If you are seeking for an advice, please speak to our fitness professionals at SportsDock. 

Intermittent Fasting

What is intermittent fasting? 

Fasting is the voluntary withholding of food for spiritual, health, or other reasons. This can be for any period of time, from a few hours up to days or even weeks on end. At its very core, fasting simply allows the body to burn off excess body fat. 

 

You can fast for as long or short as you like. Most common intermittent fasting involves daily fasting for 16 hours. You eat all your meals within an 8-hour time period and fast for the remaining 16 hours.  

Benefits 

Benefits include weight loss, increased energy, reversal of type 2 diabetes, improved mental clarity and concentration, increased growth hormone, reduction of blood cholesterol and inflammation. 

Who should NOT fast? 

You should not do intermittent fasting if you are: 

  • Underweight (BMI < 18.5) 
  • Pregnant – you need extra nutrients for your child 
  • Breastfeeding – you need extra nutrients for your child 
  • A child under 18 – you need extra nutrients to grow 

For any further advice, ask our Fitness team at SportsDock. 

The Bear Complex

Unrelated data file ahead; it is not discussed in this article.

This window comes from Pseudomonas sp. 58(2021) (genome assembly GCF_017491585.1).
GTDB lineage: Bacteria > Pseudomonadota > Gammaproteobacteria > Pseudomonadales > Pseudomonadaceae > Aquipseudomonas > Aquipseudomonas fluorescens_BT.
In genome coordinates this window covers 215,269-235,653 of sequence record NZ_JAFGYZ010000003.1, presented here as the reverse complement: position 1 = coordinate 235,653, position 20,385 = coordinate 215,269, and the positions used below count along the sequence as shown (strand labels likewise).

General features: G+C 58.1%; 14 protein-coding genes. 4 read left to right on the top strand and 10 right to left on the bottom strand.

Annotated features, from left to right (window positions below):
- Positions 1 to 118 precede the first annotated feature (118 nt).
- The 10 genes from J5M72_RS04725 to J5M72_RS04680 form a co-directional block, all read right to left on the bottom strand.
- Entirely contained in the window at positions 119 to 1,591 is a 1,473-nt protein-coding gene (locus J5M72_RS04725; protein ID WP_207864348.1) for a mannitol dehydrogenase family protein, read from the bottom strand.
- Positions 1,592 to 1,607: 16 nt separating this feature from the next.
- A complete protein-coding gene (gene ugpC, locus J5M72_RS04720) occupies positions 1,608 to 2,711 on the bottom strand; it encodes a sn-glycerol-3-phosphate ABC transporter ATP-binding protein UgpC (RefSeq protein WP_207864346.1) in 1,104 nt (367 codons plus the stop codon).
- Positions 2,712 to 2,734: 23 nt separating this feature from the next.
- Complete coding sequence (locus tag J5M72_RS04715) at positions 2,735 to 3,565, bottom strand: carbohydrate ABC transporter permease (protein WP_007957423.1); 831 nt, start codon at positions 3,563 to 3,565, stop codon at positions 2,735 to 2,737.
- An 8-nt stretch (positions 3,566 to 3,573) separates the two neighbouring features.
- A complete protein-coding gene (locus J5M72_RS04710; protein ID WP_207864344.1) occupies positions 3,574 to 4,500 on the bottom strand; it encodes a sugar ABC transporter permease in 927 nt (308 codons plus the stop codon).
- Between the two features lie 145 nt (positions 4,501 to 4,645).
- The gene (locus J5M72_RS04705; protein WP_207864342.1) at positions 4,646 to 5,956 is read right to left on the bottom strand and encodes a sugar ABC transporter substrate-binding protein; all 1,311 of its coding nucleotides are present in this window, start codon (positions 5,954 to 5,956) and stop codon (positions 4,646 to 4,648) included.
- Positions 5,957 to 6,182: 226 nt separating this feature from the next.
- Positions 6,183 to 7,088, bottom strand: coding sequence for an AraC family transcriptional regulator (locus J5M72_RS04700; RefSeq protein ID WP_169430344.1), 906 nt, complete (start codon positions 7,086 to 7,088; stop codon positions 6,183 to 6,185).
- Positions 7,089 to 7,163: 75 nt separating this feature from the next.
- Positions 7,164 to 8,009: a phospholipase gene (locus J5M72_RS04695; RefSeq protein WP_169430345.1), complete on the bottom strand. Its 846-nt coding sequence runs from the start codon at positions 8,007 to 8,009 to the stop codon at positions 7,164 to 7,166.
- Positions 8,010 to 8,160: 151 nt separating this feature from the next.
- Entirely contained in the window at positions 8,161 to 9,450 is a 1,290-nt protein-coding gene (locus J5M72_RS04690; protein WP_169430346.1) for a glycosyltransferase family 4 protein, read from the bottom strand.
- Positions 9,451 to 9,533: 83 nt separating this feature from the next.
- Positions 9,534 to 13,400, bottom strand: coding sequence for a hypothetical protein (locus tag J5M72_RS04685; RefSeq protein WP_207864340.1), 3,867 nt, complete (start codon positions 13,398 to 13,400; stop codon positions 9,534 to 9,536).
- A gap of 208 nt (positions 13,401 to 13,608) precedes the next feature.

The Bear Complex is lifting move that is suited for more intermediate/advanced gym goers. The 5 lift involves 5 different parts which are: A power clean from the floor, front squat, push press (bringing bar behind head to rear rack position), back squat, and push press (bringing bar to chest to front-rack position) and then back to the floor. The completion of all 5 moves counts as one repetition (rep). There is the option to perform this exercise with a pause after each of the moves (to break them up) or it can be performed as one continuous movement with no pauses.  

It is important to be well accustomed to all the individual parts of the complex, on their own, before attempting to do the full movement. It is also advised that if this is the first time you are performing the complex, you should start with a lighter weight than you usually squat or power clean with. This is to ensure that you are safely able to perform the complex and then you can gradually begin to increase your weight as you get used to the movements.  

The Bear complex is good for developing power and strength. It is also good for conditioning your full body due to having to stabilise yourself whilst performing the movements. It can also be used for development of muscular endurance and cardiovascular fitness if the weight is kept light and performed at a faster rate. 

So if you’re looking for a way to take your Olympic/Power lifting to the next level, try incorporating the Bear Complex into your workout. 

 

1) Power Clean 

 

2) Front Squat 

 

3) Push Press (to behind head) 

 

4) Back squat 

 

 

5) Push Press (to chest)